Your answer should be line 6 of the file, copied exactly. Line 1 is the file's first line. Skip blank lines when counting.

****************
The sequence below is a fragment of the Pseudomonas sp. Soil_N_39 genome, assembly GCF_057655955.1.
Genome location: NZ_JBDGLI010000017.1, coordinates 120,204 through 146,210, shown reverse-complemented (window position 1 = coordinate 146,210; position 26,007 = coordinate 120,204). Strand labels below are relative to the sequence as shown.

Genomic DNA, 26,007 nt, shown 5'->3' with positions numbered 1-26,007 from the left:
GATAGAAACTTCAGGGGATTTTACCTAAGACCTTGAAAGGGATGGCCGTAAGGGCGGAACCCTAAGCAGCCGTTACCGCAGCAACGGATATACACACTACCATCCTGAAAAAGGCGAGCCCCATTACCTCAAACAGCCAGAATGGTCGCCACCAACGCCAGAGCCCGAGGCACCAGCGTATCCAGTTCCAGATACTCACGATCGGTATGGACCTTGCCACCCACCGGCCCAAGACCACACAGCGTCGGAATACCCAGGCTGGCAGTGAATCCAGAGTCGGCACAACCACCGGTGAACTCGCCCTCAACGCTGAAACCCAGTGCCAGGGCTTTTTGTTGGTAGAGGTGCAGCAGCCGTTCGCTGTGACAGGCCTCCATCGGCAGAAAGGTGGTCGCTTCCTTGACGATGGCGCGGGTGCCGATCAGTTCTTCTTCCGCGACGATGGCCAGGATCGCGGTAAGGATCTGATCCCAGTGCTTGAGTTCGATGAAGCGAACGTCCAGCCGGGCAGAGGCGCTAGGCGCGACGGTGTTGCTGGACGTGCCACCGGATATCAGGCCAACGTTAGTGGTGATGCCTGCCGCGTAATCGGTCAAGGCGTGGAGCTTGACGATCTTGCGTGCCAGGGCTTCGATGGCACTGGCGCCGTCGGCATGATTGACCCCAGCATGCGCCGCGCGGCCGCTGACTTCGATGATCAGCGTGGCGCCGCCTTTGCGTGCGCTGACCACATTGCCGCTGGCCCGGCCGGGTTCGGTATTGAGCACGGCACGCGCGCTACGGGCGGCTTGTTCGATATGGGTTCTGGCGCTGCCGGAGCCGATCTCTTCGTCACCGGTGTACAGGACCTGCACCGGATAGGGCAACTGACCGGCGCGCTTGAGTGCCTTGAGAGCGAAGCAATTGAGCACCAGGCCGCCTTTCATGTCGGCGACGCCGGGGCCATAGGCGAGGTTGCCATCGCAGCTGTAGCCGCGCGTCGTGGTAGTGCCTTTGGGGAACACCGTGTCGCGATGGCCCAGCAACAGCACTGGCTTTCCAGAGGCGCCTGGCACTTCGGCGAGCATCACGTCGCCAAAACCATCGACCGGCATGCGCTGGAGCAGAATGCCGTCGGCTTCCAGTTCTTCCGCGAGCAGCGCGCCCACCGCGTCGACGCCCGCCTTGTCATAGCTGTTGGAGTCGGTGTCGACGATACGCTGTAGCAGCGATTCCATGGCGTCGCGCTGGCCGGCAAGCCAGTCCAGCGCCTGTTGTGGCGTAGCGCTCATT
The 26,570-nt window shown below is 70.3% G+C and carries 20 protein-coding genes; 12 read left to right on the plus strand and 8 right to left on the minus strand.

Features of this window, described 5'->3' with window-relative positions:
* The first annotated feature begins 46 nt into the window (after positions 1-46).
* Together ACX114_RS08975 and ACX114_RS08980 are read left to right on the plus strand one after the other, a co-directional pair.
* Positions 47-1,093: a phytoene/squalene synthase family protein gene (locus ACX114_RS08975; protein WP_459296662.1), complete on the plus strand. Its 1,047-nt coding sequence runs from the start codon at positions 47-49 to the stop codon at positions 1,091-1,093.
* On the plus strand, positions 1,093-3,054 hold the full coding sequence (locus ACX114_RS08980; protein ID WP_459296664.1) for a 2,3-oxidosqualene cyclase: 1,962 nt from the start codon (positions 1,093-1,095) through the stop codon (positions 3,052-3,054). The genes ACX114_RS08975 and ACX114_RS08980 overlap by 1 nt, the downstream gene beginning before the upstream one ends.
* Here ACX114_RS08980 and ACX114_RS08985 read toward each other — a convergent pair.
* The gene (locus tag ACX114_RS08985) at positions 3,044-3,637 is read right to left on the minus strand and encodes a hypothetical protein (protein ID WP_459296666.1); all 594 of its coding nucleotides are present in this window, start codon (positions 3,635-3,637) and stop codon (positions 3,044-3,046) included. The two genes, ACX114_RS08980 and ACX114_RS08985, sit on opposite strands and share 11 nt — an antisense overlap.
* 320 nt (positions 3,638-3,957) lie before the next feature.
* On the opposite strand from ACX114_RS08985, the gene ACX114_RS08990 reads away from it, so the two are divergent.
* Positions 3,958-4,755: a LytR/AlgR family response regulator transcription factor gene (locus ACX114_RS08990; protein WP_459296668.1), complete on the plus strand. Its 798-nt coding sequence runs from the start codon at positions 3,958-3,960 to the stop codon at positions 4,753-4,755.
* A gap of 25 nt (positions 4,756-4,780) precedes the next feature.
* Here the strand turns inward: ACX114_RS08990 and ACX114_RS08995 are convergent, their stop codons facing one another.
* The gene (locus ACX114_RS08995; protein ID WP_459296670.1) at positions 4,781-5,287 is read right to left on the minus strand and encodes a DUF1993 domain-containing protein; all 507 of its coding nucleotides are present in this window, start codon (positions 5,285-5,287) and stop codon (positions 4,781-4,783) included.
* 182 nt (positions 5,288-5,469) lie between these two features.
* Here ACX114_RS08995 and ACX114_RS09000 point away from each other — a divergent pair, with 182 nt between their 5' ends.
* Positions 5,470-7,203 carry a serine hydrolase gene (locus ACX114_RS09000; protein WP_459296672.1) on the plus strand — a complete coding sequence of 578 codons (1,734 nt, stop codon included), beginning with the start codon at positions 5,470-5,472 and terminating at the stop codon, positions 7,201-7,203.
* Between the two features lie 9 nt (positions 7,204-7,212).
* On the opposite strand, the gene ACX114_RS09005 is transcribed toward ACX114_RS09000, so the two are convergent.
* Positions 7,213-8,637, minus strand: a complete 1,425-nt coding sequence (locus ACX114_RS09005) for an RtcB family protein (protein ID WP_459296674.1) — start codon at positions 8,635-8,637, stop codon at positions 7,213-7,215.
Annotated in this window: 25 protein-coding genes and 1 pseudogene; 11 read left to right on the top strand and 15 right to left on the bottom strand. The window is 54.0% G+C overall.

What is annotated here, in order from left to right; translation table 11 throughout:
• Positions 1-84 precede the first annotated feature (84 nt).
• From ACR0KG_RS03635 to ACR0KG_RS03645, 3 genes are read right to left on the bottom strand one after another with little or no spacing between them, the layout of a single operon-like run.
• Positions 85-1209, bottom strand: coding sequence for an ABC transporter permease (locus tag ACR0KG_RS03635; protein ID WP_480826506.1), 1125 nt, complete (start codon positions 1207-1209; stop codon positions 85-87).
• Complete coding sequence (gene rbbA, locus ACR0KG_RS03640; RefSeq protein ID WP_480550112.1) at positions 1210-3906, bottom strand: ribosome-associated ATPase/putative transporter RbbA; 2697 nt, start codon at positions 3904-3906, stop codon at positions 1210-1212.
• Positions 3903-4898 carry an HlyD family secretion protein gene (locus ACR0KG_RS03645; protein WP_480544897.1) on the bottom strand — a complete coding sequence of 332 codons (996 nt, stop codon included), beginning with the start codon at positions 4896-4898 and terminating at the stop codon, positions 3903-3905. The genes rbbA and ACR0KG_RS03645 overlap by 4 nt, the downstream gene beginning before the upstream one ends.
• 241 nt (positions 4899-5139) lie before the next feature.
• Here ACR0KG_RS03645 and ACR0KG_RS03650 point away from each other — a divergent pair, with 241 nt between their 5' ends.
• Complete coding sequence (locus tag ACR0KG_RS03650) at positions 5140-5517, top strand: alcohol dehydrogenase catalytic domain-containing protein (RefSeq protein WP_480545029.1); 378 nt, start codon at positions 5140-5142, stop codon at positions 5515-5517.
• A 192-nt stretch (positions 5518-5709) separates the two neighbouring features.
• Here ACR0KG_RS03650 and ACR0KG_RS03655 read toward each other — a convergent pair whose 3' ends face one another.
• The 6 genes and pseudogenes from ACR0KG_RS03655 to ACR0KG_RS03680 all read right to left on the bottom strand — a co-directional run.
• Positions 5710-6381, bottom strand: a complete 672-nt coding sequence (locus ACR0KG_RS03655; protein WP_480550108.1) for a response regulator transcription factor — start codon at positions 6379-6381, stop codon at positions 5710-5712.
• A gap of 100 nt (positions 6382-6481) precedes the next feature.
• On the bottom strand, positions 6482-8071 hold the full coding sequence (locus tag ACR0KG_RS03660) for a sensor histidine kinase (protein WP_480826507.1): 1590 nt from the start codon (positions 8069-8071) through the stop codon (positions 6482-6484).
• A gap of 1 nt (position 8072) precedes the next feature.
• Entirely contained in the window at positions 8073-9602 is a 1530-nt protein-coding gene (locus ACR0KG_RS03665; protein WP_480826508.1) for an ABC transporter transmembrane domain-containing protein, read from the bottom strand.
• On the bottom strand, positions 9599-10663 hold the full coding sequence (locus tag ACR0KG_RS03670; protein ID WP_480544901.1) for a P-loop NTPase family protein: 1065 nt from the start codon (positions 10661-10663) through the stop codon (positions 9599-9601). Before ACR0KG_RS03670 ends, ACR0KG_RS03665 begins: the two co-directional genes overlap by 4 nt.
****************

Features of this window, described 5'->3' with window-relative positions: